When Waukon farmer Mark Stock forgot to turn half of his cover crop seeding drill back on last fall while starting a new row, he inadvertently began an experiment that he believes will pay dividends into the future.
Stock saw very little cereal rye growth in the fall due to the late harvest and planting, so he didn’t realize his mistake until this spring. “I’ve had neighbors pull in this spring to ask me what I was doing out there,” he said, “and I tell them it’s an experiment.”
What Stock didn’t realize is what his experiment would show him. He chopped some of the rye for ryelage this spring for his beef herd, and he planted corn into live rye at about 12” tall on the rest. He sprayed for termination a week later. The result was nearly perfect weed suppression in his rye strips and a definite weed issue in the strips without rye.
“I couldn’t believe the weed control I had in the rye areas. If it was possible, I would only go back and spray the open strips, but they are too narrow and won’t fit the spray booms,” said Stock. “I could have saved a lot of money on post-spray if I hadn’t had these skips.”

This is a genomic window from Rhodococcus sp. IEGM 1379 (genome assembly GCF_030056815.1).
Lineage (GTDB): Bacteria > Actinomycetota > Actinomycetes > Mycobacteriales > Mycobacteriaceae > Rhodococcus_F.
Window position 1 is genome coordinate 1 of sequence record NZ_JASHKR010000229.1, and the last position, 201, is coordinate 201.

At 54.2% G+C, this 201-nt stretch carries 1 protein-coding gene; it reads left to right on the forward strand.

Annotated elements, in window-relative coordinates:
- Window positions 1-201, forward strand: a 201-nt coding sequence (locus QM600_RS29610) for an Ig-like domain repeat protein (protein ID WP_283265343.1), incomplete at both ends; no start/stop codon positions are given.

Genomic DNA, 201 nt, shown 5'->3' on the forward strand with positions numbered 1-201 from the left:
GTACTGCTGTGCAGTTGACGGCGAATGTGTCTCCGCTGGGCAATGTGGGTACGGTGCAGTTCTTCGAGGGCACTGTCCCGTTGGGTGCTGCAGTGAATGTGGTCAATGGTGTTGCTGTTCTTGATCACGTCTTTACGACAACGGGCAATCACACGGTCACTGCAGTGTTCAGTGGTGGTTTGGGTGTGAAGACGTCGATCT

In addition to weed suppression, Stock said he had virtually no erosion on the cereal rye areas. “This spring we had terrible rains and I can see rills in fields all over the county, but where I have the rye there was no soil movement,” he said. In addition, Stock said he had perfect erosion control on the areas that he chopped.
“I have reduced my fertilizer inputs by about 30# based on what I think the rye captured, but it’s hard to put a dollar figure on the erosion that didn’t occur,” he said.
He says he is sure the combination of cattle feed that he chopped, the fertilizer reduction, the potential to reduce spray, and the soil savings all add up to huge savings over not using a cover crop. “I will never not use a cover crop again!” Stock said.
In the future, Stocks says he plans to experiment with a V5 cover crop planting into growing corn. He has modified an old drill to plant between the corn rows and is looking to try several varieties including cereal rye, rye grass, and possibly radishes. “I see an opportunity for soil savings and soil health improvement to be almost endless with cover crops,” he said.